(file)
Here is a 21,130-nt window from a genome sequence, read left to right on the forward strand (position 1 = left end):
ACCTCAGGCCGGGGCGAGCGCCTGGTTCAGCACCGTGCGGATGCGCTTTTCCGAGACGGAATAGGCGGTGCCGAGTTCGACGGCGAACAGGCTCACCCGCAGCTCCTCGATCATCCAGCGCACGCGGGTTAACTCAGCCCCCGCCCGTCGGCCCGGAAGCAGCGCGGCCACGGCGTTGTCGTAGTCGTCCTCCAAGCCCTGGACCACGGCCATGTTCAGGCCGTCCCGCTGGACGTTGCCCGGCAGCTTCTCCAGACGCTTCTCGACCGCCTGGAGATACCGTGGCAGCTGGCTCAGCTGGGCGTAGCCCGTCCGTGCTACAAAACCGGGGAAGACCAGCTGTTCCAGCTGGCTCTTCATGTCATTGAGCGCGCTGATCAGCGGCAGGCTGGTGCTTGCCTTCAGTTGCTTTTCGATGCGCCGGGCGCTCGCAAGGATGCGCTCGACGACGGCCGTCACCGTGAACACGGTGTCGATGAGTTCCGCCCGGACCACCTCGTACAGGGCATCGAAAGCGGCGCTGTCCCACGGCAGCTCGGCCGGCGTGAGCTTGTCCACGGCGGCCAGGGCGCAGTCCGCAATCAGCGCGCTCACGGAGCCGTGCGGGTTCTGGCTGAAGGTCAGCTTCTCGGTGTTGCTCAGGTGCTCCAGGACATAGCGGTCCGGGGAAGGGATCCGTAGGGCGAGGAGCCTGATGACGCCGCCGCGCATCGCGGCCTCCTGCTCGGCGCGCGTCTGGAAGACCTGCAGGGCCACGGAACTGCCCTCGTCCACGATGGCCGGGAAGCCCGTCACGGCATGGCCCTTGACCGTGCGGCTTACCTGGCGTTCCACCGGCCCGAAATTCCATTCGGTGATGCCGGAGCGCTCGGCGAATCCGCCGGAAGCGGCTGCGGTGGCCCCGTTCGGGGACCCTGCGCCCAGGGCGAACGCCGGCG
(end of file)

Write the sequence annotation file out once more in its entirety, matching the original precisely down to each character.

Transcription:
Here is a 21,130-nt window from a genome sequence, read left to right on the forward strand (position 1 = left end):
ACCTCAGGCCGGGGCGAGCGCCTGGTTCAGCACCGTGCGGATGCGCTTTTCCGAGACGGAATAGGCGGTGCCGAGTTCGACGGCGAACAGGCTCACCCGCAGCTCCTCGATCATCCAGCGCACGCGGGTTAACTCAGCCCCCGCCCGTCGGCCCGGAAGCAGCGCGGCCACGGCGTTGTCGTAGTCGTCCTCCAAGCCCTGGACCACGGCCATGTTCAGGCCGTCCCGCTGGACGTTGCCCGGCAGCTTCTCCAGACGCTTCTCGACCGCCTGGAGATACCGTGGCAGCTGGCTCAGCTGGGCGTAGCCCGTCCGTGCTACAAAACCGGGGAAGACCAGCTGTTCCAGCTGGCTCTTCATGTCATTGAGCGCGCTGATCAGCGGCAGGCTGGTGCTTGCCTTCAGTTGCTTTTCGATGCGCCGGGCGCTCGCAAGGATGCGCTCGACGACGGCCGTCACCGTGAACACGGTGTCGATGAGTTCCGCCCGGACCACCTCGTACAGGGCATCGAAAGCGGCGCTGTCCCACGGCAGCTCGGCCGGCGTGAGCTTGTCCACGGCGGCCAGGGCGCAGTCCGCAATCAGCGCGCTCACGGAGCCGTGCGGGTTCTGGCTGAAGGTCAGCTTCTCGGTGTTGCTCAGGTGCTCCAGGACATAGCGGTCCGGGGAAGGGATCCGTAGGGCGAGGAGCCTGATGACGCCGCCGCGCATCGCGGCCTCCTGCTCGGCGCGCGTCTGGAAGACCTGCAGGGCCACGGAACTGCCCTCGTCCACGATGGCCGGGAAGCCCGTCACGGCATGGCCCTTGACCGTGCGGCTTACCTGGCGTTCCACCGGCCCGAAATTCCATTCGGTGATGCCGGAGCGCTCGGCGAATCCGCCGGAAGCGGCTGCGGTGGCCCCGTTCGGGGACCCTGCGCCCAGGGCGAACGCCGGCG